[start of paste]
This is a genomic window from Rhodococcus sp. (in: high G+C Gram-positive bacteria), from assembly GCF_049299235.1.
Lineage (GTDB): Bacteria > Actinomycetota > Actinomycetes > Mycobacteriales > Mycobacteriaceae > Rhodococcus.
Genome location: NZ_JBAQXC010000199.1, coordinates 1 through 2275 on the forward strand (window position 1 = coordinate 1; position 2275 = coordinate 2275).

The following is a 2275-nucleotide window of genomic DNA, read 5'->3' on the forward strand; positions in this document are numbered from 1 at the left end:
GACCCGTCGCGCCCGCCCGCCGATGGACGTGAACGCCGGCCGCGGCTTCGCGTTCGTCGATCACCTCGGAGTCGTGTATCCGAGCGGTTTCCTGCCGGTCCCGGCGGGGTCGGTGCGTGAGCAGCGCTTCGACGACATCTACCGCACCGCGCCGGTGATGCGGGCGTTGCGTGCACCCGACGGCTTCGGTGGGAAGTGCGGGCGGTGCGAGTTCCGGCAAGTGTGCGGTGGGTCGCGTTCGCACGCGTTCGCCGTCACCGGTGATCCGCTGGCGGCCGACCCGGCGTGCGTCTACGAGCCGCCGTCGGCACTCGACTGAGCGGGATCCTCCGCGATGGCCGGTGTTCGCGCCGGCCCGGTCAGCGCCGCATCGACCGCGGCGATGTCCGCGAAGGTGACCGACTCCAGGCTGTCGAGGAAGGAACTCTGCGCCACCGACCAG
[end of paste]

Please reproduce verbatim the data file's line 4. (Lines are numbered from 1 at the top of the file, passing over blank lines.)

The following is a 2275-nucleotide window of genomic DNA, read 5'->3' on the forward strand; positions in this document are numbered from 1 at the left end: